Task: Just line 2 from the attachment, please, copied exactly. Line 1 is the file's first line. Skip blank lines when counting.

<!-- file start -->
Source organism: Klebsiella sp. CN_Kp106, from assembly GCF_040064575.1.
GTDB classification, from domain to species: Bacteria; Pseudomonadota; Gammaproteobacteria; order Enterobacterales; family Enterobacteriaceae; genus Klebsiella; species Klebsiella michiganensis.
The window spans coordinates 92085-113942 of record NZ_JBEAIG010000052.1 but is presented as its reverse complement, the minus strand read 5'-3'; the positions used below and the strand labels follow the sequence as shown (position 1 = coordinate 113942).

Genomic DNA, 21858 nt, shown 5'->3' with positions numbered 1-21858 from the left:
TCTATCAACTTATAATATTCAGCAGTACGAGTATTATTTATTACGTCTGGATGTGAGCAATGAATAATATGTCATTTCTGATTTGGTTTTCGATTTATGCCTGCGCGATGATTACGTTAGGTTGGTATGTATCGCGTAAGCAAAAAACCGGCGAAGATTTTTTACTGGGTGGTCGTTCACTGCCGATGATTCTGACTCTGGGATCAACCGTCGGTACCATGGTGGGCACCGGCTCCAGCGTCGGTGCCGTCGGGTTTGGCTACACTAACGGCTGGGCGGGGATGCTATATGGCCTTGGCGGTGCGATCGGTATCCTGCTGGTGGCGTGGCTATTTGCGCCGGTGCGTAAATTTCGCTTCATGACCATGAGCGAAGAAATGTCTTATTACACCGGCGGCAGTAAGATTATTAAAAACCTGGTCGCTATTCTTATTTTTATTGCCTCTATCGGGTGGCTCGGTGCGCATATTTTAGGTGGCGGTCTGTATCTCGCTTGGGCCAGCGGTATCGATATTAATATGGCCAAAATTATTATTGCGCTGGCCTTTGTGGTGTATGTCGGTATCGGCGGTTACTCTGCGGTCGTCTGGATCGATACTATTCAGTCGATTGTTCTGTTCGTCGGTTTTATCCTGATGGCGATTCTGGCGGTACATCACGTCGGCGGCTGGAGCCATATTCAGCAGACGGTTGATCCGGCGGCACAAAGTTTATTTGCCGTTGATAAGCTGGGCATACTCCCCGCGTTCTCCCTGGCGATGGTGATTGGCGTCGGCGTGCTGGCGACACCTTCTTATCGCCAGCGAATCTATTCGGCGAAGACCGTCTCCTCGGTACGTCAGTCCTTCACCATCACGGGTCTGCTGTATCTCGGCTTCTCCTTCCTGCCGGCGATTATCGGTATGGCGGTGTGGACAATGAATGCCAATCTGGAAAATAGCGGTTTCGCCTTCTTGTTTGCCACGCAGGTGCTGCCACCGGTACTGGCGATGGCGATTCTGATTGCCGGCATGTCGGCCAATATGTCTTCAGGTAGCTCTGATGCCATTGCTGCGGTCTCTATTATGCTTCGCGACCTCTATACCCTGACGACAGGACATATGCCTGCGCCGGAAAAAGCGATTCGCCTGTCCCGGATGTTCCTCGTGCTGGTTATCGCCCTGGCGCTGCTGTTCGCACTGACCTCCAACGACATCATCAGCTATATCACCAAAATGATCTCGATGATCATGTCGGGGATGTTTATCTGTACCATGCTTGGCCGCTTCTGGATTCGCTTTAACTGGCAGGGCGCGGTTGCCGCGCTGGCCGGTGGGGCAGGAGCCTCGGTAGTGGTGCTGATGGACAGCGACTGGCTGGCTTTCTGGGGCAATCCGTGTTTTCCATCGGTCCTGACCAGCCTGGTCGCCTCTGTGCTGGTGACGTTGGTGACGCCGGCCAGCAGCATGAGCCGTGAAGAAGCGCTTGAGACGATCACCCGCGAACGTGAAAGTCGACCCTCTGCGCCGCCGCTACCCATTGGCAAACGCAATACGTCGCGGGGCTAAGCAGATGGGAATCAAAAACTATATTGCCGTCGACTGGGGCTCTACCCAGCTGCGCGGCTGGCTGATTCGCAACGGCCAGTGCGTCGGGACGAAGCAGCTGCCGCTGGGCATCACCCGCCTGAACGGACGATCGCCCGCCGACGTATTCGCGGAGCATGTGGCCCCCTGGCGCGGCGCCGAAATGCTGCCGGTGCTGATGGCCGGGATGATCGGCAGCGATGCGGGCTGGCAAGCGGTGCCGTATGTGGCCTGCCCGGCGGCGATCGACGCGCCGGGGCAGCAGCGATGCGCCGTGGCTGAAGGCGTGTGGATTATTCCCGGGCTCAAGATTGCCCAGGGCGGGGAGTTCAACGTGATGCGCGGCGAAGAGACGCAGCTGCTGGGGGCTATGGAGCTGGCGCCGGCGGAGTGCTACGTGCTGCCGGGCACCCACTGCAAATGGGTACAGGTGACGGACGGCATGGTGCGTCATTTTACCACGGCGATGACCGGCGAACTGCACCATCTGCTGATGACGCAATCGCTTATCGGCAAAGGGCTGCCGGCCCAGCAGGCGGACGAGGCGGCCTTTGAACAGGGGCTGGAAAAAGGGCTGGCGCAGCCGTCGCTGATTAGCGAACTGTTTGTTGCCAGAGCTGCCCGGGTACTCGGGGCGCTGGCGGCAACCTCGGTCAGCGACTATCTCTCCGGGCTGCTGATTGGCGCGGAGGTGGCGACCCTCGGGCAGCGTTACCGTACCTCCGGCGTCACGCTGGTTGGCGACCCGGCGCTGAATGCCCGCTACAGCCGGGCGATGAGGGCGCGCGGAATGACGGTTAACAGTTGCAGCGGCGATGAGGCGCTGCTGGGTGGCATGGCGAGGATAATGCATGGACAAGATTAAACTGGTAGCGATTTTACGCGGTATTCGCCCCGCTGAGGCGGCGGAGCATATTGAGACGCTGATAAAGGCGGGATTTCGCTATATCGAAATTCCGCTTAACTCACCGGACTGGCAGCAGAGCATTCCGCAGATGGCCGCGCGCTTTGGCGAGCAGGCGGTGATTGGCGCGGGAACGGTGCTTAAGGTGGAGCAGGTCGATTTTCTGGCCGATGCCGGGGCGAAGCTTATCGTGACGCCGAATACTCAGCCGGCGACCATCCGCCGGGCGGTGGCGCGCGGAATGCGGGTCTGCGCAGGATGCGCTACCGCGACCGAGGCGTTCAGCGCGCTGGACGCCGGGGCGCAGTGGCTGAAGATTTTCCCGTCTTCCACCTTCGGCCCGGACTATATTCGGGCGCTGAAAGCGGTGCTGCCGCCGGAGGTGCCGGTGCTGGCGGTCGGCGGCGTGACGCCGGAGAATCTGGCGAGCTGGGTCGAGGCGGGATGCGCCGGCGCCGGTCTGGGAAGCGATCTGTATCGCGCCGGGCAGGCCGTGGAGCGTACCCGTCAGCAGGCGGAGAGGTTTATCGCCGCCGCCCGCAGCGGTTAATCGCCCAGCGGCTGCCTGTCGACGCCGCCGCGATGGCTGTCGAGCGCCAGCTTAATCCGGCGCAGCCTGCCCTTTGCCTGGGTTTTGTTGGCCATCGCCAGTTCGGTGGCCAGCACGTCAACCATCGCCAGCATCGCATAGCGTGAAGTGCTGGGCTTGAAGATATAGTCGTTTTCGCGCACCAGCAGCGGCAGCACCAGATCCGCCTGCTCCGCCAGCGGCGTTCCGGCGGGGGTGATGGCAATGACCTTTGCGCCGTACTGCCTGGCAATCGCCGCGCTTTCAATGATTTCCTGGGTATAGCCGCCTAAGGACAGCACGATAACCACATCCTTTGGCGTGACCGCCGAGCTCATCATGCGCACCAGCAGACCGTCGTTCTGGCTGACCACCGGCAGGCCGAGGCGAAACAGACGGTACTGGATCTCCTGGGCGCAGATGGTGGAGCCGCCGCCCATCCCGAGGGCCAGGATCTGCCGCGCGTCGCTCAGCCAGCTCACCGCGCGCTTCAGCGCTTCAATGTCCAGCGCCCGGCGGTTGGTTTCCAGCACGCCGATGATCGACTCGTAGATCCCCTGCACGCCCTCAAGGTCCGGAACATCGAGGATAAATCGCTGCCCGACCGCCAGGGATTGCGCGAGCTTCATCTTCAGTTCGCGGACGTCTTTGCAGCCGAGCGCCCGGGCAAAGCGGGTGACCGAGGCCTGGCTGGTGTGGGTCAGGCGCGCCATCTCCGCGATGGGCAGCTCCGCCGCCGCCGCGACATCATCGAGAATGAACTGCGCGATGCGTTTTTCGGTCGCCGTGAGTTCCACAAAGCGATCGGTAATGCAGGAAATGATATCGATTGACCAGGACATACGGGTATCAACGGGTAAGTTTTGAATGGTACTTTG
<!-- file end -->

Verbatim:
GTDB classification, from domain to species: Bacteria; Pseudomonadota; Gammaproteobacteria; order Enterobacterales; family Enterobacteriaceae; genus Klebsiella; species Klebsiella michiganensis.